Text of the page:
A walk into Quinta Mazatlan takes patrons into a visual and architectural history of McAllen.
It was on this 80-acre site over eight decades ago that adventurer and writer Jason Chilton Matthews built one of the larger adobe homes in Texas. The 10,000-square-foot home stands tall today with a regal dignity overlooking an estate of lush green habitat.
Quinta Mazatlan is one part an architectural wonder in how the Spanish Revival style mansion has been preserved and restored to its original grandeur. Its secondary piece is as spectacular with wildlife corridors and “palm condos” providing pathways through vibrant natural settings. The Matthews estate of mid-1930s origin sits just east of McAllen’s airport. It is today an urban sanctuary with a wide reach of programs, events and youth education.
The mansion was saved in 1998 from the wrecking ball when the City of McAllen purchased it during an auction and recognized it as a local jewel. It was too valuable to lose forever. The big house and grounds reopened as a “mansion with a mission” in 2006. It has become just that, welcoming 80,000 annual visitors of all ages and types. Birders to 15,000 students come annually to learn about the Tamaulipan forests once prevalent in the Rio Grande Valley.
“Since its origin, Quinta Mazatlan has been about engaging children of all ages with the natural world,” said Colleen Hook, the facility’s manager. “The beautiful sanctuary is used to teach and inspire others to grow nature throughout the city and region, starting in one’s backyard.”
Students Drawn To Sanctuary
On a recent Friday morning, a large group of high school-aged students were busy in groups of twos and threes, transplanting tree seedlings.
Quinta Mazatlan has “strong academic alliances,” according to Hook. Those partnerships include agreements with the University of Texas Rio Grande Valley and over 20 area school districts. The most notable partnership, perhaps, is the one with the McAllen Independent School District. Quinta’s current contract with McAllen ISD includes on-site field visits by third-, fifth- and seventh-grade students along with high school students in advanced science classes.
The school district’s presence at the urban sanctuary will grow in the years ahead with approval of $4 million in funding to expand Quinta Mazatlan. It will construct a McAllen ISD Discovery Center in the coming years. The school funds came through federal dollars meant to assist students returning from the pandemic to safe school activities. The initiative drew some local opposition and unfavorable national media coverage that the project would use pandemic-related funding.
It is an investment, however, into something that is already working. Quinta Mazatlan gives students across many grades a look at something unique. The ecosystem and native habitat of the Valley attracts visitors and birders from all over the country and the world. Students see firsthand what people travel thousands of miles to observe in the literal backyard of where Valley youth live.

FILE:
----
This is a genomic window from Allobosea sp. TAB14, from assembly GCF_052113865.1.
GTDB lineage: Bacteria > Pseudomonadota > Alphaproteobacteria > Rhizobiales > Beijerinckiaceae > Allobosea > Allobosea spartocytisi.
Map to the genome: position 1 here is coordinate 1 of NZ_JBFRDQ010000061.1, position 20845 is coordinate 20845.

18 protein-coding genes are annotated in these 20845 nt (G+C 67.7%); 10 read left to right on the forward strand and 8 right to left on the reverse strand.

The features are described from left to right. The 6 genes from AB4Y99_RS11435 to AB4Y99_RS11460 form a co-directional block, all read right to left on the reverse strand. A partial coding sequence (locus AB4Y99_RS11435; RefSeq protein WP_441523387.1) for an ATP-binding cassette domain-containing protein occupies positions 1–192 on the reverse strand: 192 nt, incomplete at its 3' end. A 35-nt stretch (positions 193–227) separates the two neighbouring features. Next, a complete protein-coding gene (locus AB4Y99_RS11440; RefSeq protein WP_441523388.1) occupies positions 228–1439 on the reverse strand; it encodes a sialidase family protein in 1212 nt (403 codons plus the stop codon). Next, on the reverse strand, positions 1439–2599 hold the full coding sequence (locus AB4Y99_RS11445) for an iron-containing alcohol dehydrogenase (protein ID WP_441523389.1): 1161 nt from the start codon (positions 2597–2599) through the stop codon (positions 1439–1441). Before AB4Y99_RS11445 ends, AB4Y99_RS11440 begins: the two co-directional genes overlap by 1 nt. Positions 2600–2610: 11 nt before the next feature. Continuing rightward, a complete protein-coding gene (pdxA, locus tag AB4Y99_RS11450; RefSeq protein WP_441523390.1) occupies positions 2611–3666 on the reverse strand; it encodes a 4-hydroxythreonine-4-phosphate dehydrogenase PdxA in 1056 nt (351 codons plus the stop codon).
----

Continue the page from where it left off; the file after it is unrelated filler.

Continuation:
“Our space will be doubled in order to accommodate more students and more hands-on learning opportunities,” Hook said of what she called the Center for Urban Ecology. “Environmental stewardship doesn’t magically happen at age 18, or when one begins one’s first job. Caring for the environment must begin at a young age and in various formats, programs and opportunities. The CUE will offer Valley students more learning and research opportunities.”
Splendor Of A Mansion
The grounds of this urban sanctuary are a visual treat which seem sufficiently spectacular.
And then you step into the Matthews mansion.
There are bright chandeliers hanging atop tables and furniture from decades past. Carved front doors engraved in the 1930s by a Swiss wood carver warrant a written historical account, saying they were meant to recreate a Spanish governor’s palace. Sunlight streaming in from large windows light long hallways.
This was the headquarters for Matthews and his wife Marcia, who traveled the world during World War I. Legend has it that he fought alongside Lawrence of Arabia. Matthews somehow found his way to what he called the “crossroads of the Western Hemisphere” of McAllen of the 1930s. It’s where he built his mansion with an adobe swimming pool and a Roman bath.
“For the walls of his mansion, he experimented with his own secret formula for adobe bricks, descended from, he claimed, King Nebuchadnezzar’s palace in ancient Babylon,” a framed poster says near Quinta’s entrance. “Local townspeople scoffed that the first heavy rain would wash Quinta Mazatlan away. But the bricks survived – outlasting the owners.”
Indeed, it has, with Matthews and his wife passing in the 1960s after living long lives. Their mansion today is home base for tours, special events, folk art and all manner of discussions and information about birds, butterflies, plants and wildlife. The home and the habitat, as its builder intended, have become a new crossroads with rare bird sightings, and tourists and students coming to see the mansion that is still on a mission.